42. Sansinena M.J., Hylan D., Hebert K., Denniston R.S., Godke R.A. Banteng (Bos javanicus) embryos and pregnancies produced by interspecies nuclear transfer. Theriogynology, 2005, 63: 1081-1091. CrossRef
43. Li Z., Sun X., Chen J., Liu X., Wisely S.M., Zhou Q., Renard J.P., Leno G.H., Engelhardt J.F. Cloned ferrets produced by somatic cell nuclear transfer. Dev. Biol., 2006, 293: 439-448. CrossRef
44. Kim M.K., Jang G., Oh H.J., Yuda F., Kim H.J., Hwang W.S., Hossein M.S., Kim J.J., Shin N.S., Kang S.K., Lee B.C. Endangered wolves cloned from adult somatic cells. Cloning Stem Cells, 2007, 9: 130-137. CrossRef
45. Shi D., Lu F., Wei Y., Cui K., Yang S., Wei J., Liu Q. Buffalos (Bubalus bubalis) cloned by nuclear transfer of somatic cells. Biol. Reprod., 2007, 77: 285-291. CrossRef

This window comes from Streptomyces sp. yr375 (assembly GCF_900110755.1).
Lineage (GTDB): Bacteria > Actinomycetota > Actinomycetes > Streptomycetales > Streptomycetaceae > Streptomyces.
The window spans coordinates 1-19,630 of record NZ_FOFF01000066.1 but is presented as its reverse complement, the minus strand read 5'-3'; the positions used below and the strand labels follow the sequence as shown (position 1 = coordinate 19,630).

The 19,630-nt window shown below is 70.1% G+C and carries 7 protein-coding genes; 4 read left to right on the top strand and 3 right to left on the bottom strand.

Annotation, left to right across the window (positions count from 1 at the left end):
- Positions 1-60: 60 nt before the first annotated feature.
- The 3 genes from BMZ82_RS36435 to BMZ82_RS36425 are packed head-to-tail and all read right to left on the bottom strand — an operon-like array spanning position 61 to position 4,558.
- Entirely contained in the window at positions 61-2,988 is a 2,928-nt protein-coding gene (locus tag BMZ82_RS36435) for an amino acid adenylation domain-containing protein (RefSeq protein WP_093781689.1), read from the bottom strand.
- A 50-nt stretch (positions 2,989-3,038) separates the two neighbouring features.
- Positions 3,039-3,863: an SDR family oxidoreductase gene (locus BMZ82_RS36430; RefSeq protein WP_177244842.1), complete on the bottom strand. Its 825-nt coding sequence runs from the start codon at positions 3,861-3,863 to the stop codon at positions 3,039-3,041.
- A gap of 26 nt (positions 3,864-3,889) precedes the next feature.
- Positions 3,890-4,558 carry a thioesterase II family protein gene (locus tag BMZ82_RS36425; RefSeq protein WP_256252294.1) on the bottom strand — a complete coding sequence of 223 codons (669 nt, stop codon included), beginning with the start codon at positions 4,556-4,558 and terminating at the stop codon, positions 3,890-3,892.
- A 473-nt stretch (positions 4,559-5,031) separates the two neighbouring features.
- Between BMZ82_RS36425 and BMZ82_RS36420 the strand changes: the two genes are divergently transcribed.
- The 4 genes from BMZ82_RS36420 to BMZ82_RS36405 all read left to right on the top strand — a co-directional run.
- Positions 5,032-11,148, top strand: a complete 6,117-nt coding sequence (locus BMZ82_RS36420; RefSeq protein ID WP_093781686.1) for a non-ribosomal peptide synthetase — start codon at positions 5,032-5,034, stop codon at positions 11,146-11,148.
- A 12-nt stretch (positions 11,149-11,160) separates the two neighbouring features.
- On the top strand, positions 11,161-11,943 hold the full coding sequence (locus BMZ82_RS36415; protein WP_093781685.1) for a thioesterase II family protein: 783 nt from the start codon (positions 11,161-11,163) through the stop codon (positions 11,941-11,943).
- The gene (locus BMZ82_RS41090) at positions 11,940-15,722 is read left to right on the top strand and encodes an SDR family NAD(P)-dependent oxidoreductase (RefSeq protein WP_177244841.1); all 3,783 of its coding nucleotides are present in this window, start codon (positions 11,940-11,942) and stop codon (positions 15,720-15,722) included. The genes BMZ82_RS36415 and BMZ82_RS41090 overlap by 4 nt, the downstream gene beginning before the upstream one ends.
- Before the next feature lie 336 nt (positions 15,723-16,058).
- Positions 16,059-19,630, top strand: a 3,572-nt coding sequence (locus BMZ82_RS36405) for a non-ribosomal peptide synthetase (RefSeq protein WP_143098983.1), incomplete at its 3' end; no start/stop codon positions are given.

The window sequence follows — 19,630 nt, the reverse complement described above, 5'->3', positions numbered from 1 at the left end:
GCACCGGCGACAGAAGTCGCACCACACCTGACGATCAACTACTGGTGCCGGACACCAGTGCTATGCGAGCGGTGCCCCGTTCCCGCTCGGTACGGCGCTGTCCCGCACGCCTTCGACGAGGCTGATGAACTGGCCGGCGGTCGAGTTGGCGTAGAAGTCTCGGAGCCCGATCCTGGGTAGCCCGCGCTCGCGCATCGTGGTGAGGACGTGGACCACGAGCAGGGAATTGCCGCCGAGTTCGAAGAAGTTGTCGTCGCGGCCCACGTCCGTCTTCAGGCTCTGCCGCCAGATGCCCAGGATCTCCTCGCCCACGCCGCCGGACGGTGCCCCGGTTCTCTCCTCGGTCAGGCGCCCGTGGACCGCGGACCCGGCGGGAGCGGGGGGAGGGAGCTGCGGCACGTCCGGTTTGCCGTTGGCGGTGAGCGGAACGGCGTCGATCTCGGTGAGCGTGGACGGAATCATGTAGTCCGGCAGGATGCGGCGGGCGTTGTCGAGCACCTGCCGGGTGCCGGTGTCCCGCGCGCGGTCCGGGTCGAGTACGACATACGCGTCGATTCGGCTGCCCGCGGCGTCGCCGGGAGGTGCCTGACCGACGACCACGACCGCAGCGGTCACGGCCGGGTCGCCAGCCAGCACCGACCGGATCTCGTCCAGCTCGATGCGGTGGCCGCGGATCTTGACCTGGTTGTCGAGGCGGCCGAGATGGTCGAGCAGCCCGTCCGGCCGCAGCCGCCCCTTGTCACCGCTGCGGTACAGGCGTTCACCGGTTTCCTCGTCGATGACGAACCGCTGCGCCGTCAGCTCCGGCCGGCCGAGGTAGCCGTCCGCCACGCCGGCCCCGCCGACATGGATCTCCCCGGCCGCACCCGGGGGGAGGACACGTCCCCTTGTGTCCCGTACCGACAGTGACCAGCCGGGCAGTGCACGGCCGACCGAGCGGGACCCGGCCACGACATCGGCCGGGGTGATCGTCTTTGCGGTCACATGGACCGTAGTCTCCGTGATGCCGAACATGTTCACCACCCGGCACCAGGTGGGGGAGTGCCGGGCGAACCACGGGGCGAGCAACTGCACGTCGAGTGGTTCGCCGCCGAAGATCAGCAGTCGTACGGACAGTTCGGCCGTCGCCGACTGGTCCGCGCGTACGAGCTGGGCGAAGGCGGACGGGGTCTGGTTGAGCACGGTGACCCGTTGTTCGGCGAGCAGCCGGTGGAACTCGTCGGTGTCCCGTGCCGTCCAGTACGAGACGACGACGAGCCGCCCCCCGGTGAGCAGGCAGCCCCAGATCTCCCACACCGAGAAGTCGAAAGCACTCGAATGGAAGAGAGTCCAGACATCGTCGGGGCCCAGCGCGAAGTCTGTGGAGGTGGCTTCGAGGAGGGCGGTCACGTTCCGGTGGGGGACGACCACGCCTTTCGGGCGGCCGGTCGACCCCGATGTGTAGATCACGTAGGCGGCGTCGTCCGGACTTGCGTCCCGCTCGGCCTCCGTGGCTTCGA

46. Berg D.K., Li C., Asher G., Wells D.N., Oback B. Red deer cloned from antler stem cells and their differentiated progeny. Biol. Reprod., 2007, 77(3): 384-394. CrossRef 
47. Folch J., Cocero M.J., Chesne P., Alabart J.L., Dominguez V., Cognie Y., Roche A., Fernandez-Arias Marti J.I., Sanchez P., Echegoyen E., Beckers J.F., Bonastre A.S., Vignon X. First birth of an animal from an extinct subspecies (Capra pyrenaica pyrenaica) by cloning. Theriogenology, 2009, 71: 1026-1034. CrossRef
48. Wani N.A., Wernery U., Hassan F.A., Wernery R., Skidmore J.A. Production of the first cloned camel by somatic cell nuclear transfer. Biol. Reprod., 2010, 82: 373-379. CrossRef